DRBC hopes this guide helps you and your dog to a longer, happier, and healthier life. The information presented is meant to be a guide as you look for the proper nutritional program for your pet. The best program begins and remains with your veterinarian. Always include them in your discussion on diet or any other changes to your pets’ lifestyle. Be sure to make that discussion a part of your semiannual veterinary visits.
DRBC has developed a dietary approach aimed at sound health and long life. The building blocks of this program can be found by using the menu below.
Table Scraps: The Big Controversy
Our years of the rescue here at DRBC have taught us that when it comes to feeding, two things are controversial: the brand of dog food used and the debate over table scraps. This sheet may have confused the issue by outlining a home-cooked diet, so let’s clear it up once and for all.
There is a golden rule to giving scraps here at DRBC:
There can be no spices, preservatives, grizzle, fat, or bone. Additionally, the food cannot be canned or have been frozen prior to cooking.
As shocking as this seems, it is a good, common-sense approach to scraps. There are a few exceptions, of course, and these should be discussed as well.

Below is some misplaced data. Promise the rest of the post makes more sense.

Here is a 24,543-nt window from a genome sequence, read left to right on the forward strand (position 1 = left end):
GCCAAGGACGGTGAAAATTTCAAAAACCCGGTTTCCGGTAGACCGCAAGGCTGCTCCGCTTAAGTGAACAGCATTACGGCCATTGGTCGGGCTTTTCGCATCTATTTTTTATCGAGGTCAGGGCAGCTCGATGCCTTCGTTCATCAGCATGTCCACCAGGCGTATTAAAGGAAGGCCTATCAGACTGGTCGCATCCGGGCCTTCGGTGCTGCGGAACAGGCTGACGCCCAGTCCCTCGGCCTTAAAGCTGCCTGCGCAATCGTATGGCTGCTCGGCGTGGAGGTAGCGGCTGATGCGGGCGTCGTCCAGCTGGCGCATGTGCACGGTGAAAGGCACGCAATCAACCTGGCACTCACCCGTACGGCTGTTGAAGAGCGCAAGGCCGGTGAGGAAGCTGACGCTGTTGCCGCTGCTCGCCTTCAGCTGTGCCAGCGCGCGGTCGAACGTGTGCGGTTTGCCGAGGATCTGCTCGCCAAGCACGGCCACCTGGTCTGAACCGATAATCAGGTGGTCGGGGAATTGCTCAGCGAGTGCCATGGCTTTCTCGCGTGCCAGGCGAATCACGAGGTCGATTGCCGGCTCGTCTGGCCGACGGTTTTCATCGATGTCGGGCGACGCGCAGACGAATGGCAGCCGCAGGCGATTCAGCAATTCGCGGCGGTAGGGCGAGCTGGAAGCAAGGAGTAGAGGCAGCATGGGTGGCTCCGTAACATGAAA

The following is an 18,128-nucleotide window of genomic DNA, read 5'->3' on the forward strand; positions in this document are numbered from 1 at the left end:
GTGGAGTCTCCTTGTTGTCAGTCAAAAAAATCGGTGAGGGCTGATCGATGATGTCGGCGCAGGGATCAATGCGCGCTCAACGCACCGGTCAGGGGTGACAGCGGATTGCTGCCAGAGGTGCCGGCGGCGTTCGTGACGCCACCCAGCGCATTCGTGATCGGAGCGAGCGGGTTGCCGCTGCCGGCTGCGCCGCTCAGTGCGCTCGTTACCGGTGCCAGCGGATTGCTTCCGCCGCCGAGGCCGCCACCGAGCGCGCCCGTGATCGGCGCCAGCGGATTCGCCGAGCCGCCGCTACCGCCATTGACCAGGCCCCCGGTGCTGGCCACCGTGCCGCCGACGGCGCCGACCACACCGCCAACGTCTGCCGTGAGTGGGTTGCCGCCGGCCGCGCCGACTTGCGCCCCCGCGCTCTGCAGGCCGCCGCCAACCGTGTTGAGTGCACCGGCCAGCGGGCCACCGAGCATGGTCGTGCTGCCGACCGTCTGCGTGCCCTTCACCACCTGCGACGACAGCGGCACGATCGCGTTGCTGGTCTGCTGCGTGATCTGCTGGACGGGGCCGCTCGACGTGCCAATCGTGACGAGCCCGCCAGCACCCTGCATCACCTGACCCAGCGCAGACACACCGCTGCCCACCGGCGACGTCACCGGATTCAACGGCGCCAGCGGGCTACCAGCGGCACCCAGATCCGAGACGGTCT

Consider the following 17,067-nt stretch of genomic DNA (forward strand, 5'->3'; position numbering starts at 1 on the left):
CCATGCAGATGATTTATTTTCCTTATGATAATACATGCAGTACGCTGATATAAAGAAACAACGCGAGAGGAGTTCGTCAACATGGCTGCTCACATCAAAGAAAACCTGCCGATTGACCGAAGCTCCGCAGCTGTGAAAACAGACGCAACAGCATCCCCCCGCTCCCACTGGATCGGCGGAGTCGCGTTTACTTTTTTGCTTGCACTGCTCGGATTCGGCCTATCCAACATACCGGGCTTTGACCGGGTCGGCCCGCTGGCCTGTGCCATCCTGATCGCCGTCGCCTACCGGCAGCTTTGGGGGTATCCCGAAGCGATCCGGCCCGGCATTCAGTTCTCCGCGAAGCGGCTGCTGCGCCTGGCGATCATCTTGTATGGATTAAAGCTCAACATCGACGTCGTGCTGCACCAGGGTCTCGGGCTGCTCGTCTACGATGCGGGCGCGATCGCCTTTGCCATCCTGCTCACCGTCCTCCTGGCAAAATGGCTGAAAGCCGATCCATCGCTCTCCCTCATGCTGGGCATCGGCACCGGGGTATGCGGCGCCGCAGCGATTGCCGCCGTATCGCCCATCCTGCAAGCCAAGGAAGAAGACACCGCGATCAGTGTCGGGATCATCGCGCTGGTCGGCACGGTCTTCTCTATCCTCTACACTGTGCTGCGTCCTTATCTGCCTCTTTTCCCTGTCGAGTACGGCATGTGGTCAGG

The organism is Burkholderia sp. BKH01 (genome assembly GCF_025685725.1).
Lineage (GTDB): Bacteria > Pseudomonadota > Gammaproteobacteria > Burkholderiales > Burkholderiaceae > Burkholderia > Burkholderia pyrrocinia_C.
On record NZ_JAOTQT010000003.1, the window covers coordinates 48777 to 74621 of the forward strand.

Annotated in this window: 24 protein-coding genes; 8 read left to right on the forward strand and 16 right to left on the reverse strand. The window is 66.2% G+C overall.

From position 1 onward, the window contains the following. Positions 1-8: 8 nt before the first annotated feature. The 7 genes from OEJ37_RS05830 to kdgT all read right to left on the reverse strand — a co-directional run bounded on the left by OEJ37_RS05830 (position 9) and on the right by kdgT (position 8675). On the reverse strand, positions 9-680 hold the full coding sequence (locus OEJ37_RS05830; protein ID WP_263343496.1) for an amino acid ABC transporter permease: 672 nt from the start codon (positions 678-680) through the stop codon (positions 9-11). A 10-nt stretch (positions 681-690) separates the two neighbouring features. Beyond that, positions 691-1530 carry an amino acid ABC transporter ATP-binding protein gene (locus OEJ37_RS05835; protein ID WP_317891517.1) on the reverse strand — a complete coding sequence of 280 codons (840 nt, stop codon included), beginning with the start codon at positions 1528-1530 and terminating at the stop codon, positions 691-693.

It will not take your doxie long to start begging at the table. Doxies are bottomless pits when it comes to anything edible. They are the only breeds that can eat themselves to death.
The decision to give table scraps is a personal one. We recommend you don’t allow begging while eating. Instead, save a little bite from your plate. Wow, you must have a very bland diet! Dachshunds cannot have spices such as salt, pepper, onions, or garlic. Also, avoid dairy, gravy, or anything fried, and as we mentioned, no bones or grizzle.
One last thing, statements such as: ‘they like it’ or ‘it’s not hurting them’ is not fact-based. What should be said is more along the lines of ‘…hasn’t hurt them yet’. Please think before you indulge your pet from the table.
Here are some safe and healthy scraps they might love. They are low calorie, no fat, and have lots of vitamins.
- Carrots [cooked or raw, never canned]
- Tomatoes [fresh]
- Grapefruit [one-half section only]
- Strawberries [no green stem]
- Grapes, Raisins, Prunes, Plums, and Cherries – May carry a fungus that causes acute renal failure
- Onions, Garlic, or Peppers – These spices can lead to bleeding ulcers
- Bones, any bones – Can lead to GI blockages or perforations
The following foods can cause an upset in the digestive system, and remember, it is not OK to ‘try’ these out to see if your dog falls into this category; you will both suffer in the long run from the attempt.
- Anything Fried
- Milk [includes ice cream and most dairy]
NOTE: Nutrition is part of the overall wellness plan you should discuss with your veterinarian. The information contained in this website and on this page specifically represents that of the DRBC organization. All of our decisions on a diet are discussed with our veterinarians on a routine basis.